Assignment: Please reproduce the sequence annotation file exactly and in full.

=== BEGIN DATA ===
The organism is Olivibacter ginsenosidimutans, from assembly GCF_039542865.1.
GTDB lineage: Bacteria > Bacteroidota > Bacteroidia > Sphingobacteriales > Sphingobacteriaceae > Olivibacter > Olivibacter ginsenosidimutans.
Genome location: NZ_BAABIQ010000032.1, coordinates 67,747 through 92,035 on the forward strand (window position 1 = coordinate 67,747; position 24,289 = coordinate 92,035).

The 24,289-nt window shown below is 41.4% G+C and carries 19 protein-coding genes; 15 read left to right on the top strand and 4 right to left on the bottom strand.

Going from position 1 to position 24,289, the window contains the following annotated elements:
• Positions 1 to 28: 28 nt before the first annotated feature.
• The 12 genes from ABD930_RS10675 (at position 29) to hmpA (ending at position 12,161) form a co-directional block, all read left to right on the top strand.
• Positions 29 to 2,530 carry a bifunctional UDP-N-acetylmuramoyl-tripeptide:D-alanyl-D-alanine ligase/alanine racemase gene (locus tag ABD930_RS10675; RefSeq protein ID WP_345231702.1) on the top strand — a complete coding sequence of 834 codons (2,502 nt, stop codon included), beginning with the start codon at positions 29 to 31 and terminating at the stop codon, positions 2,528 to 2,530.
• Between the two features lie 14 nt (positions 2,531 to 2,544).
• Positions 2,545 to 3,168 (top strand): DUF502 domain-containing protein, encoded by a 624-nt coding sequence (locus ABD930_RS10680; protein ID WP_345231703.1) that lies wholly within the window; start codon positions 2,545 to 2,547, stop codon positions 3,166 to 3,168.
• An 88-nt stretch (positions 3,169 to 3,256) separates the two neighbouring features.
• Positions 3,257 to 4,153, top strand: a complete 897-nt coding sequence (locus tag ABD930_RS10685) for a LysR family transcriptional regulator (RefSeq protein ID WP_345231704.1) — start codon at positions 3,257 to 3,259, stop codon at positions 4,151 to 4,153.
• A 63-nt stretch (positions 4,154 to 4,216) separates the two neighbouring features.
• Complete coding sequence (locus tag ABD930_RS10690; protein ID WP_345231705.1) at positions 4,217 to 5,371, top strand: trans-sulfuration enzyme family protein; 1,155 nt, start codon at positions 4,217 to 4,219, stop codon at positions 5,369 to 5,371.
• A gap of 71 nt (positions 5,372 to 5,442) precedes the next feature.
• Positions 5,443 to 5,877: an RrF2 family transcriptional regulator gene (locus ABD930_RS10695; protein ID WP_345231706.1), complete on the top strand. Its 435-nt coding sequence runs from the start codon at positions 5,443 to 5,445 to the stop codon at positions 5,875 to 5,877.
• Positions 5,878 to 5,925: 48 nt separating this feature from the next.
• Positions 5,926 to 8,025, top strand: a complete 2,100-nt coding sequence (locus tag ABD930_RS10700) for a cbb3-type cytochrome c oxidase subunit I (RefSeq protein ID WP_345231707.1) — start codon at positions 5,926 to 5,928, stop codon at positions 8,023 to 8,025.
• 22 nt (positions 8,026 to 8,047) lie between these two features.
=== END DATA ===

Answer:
The organism is Olivibacter ginsenosidimutans, from assembly GCF_039542865.1.
GTDB lineage: Bacteria > Bacteroidota > Bacteroidia > Sphingobacteriales > Sphingobacteriaceae > Olivibacter > Olivibacter ginsenosidimutans.
Genome location: NZ_BAABIQ010000032.1, coordinates 67,747 through 92,035 on the forward strand (window position 1 = coordinate 67,747; position 24,289 = coordinate 92,035).

The 24,289-nt window shown below is 41.4% G+C and carries 19 protein-coding genes; 15 read left to right on the top strand and 4 right to left on the bottom strand.

Going from position 1 to position 24,289, the window contains the following annotated elements:
• Positions 1 to 28: 28 nt before the first annotated feature.
• The 12 genes from ABD930_RS10675 (at position 29) to hmpA (ending at position 12,161) form a co-directional block, all read left to right on the top strand.
• Positions 29 to 2,530 carry a bifunctional UDP-N-acetylmuramoyl-tripeptide:D-alanyl-D-alanine ligase/alanine racemase gene (locus tag ABD930_RS10675; RefSeq protein ID WP_345231702.1) on the top strand — a complete coding sequence of 834 codons (2,502 nt, stop codon included), beginning with the start codon at positions 29 to 31 and terminating at the stop codon, positions 2,528 to 2,530.
• Between the two features lie 14 nt (positions 2,531 to 2,544).
• Positions 2,545 to 3,168 (top strand): DUF502 domain-containing protein, encoded by a 624-nt coding sequence (locus ABD930_RS10680; protein ID WP_345231703.1) that lies wholly within the window; start codon positions 2,545 to 2,547, stop codon positions 3,166 to 3,168.
• An 88-nt stretch (positions 3,169 to 3,256) separates the two neighbouring features.
• Positions 3,257 to 4,153, top strand: a complete 897-nt coding sequence (locus tag ABD930_RS10685) for a LysR family transcriptional regulator (RefSeq protein ID WP_345231704.1) — start codon at positions 3,257 to 3,259, stop codon at positions 4,151 to 4,153.
• A 63-nt stretch (positions 4,154 to 4,216) separates the two neighbouring features.
• Complete coding sequence (locus tag ABD930_RS10690; protein ID WP_345231705.1) at positions 4,217 to 5,371, top strand: trans-sulfuration enzyme family protein; 1,155 nt, start codon at positions 4,217 to 4,219, stop codon at positions 5,369 to 5,371.
• A gap of 71 nt (positions 5,372 to 5,442) precedes the next feature.
• Positions 5,443 to 5,877: an RrF2 family transcriptional regulator gene (locus ABD930_RS10695; protein ID WP_345231706.1), complete on the top strand. Its 435-nt coding sequence runs from the start codon at positions 5,443 to 5,445 to the stop codon at positions 5,875 to 5,877.
• Positions 5,878 to 5,925: 48 nt separating this feature from the next.
• Positions 5,926 to 8,025, top strand: a complete 2,100-nt coding sequence (locus tag ABD930_RS10700) for a cbb3-type cytochrome c oxidase subunit I (RefSeq protein ID WP_345231707.1) — start codon at positions 5,926 to 5,928, stop codon at positions 8,023 to 8,025.
• 22 nt (positions 8,026 to 8,047) lie between these two features.